by: Mar Curran
I would like to start this off by telling you were I am coming from. I am white and male-identified. I am coming from a middle class, suburban background. I have always gone to fantastic schools and was educated from fairly early on, actually, about Uganda’s Lord’s Resistance Army by a very special teacher in high school.
None of this makes my opinions more valid, more special, or more real than anyone else’s. They do show that I am owning my privilege in a complex situation, and I am trying to acknowledge that in a place where I feel a lot of privilege is being overlooked. I come from a place of love, for people and the world.
It baffles and hurts me that we live in a world were people are systemically oppressed, physically and mentally harmed, and not allowed to express themselves to their full potential. I’m an idealist in a lot of ways; I see how simple it should be to fix some of the world’s problems, and how dedicated people should be to the more complex ones. I don’t want to belittle any amount of effort people put into change, because every ocean is made of a billion small drops.
I appreciate that the Invisible Children’s video has raised awareness around Joseph Kony. It’s so important that people know about those who harm innocent people. No one should live in fear, no child should be turned into a soldier or sex slave, no group should profit from ruining lives. Raising awareness is never a bad thing. Thinking that is enough for us to do might be.
I am frustrated by a lot of the conversation around Kony. What do people will happen if Kony is killed? The Ugandan government, which has a far from great track record with human right violations itself according to more than a few sources, will fix everything? That a vacuum of power will not exist, no one else could step up and take his place? That the economic disparities that plague the country will be righted? I am frustrated that for some people this is a simple problem; get rid of the “bad guy” who hurts children, and Uganda will have been saved by three white men who made a video. It’s okay that their video, organization, and mission are problematic, right? They’re representing the “good guys.”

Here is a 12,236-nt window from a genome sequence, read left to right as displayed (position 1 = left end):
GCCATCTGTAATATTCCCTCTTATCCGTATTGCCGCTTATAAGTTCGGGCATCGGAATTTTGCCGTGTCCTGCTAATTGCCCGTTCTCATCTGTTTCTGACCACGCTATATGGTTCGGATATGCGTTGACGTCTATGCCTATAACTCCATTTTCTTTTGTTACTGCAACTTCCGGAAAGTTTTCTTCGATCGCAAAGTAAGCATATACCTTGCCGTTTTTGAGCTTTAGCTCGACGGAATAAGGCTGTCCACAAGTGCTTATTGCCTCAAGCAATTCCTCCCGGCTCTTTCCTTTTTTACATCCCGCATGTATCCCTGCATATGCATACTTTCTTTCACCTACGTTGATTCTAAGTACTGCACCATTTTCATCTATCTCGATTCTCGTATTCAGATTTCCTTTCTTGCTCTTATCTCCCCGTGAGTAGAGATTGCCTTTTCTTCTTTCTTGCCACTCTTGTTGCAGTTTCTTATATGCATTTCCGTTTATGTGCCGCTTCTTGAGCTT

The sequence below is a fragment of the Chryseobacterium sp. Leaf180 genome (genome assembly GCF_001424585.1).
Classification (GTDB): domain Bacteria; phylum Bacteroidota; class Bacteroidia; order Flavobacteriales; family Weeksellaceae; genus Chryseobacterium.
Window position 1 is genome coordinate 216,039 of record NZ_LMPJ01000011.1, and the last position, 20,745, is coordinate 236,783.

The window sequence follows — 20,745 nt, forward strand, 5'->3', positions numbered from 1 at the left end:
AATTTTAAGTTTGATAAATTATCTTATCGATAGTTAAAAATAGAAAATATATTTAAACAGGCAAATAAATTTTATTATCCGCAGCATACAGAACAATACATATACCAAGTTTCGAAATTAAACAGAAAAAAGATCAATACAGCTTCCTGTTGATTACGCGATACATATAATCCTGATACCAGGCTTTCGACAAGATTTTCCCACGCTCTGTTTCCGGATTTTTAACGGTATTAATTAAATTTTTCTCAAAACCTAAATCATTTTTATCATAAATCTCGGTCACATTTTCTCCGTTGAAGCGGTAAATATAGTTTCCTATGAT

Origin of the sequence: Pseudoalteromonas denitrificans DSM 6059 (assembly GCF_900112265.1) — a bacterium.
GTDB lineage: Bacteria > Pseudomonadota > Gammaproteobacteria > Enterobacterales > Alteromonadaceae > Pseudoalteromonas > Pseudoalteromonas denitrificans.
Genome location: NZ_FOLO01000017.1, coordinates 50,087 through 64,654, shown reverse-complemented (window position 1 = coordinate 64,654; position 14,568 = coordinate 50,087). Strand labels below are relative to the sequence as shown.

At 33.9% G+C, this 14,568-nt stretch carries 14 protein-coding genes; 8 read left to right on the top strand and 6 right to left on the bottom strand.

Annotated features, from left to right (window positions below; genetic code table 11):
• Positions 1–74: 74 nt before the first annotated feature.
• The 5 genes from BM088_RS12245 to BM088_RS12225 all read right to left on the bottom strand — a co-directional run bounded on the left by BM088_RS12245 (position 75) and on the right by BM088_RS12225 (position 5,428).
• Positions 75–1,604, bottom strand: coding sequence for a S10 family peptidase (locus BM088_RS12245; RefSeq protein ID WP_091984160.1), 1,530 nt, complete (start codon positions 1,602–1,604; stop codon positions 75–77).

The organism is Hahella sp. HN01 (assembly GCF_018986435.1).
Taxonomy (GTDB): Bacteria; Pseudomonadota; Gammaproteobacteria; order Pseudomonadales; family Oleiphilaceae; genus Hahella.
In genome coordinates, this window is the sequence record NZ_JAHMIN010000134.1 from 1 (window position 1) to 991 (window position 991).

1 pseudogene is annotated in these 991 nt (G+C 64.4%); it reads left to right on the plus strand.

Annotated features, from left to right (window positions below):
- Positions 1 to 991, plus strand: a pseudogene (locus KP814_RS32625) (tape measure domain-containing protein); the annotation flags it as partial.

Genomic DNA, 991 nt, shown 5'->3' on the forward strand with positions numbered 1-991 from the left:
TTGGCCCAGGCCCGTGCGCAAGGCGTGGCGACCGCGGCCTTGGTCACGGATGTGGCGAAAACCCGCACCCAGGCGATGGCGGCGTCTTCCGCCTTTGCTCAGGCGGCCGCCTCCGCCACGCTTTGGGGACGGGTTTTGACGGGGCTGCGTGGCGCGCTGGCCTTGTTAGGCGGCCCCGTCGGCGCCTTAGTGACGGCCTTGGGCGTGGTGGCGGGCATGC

Who are the good guys? White Americans? As if the LRA couldn’t possibly escalate their attacks, especially since Congo ordered Ugandan soldiers out of their territory, allowing LRA soldiers a place to regroup and restrengthen. As if Kony is even still in Uganda, and as if people there don’t want to move on since the deescalation of his attacks over recent times.
This isn’t a simple one-fix solution. It doesn’t just call for critical thinking pf those who chose to engage in the dialogue by reposting the video, it requires it. Harlan Ellison said, “You are not entitled to your opinion. You are entitled to your informed opinion. No one is entitled to be ignorant.” By choosing to propagate the information Invisible Children sold to you, by believing it and promoting it, you gave yourself the responsibility to educate yourself on it and defend it. If you know the facts and are fine with them, then great. If not, then be open minded to the possibility that more is going on than can be highlighted in a thirty minute video with an agenda. There are even Gawker family articles (one & two) for those of you who can’t power your way through a Reuters search for some reason.
I do not have a simple solution, because there isn’t any. I do know that it is important to maintain the voices of those involved with the conflict, however. How many of those who shared the video have actually looked into what is being done by the people of Uganda for this situation? Does it seem weird to you that the work of groups empowering the Ugandan people by having them run the organizations, make decisions, be the ones making decisions, has not been featured?
All I ask is that people use a critical lens when examining the facts being given to them about Joseph Kony, think about what will actually make the situation better, and what our role in it should be.
Mar Curran is a trans/queer rights activist and community organizer; he is on the boards of Video Action league, Advocate Loyola, the Queer intercollegiate Alliance, and works with GetEQUAL. As spoken word artist, he has read at each All The Writers I Know event. He studies Communications and Women’s Studies at Loyola University Chicago. Curran likes beer and cats.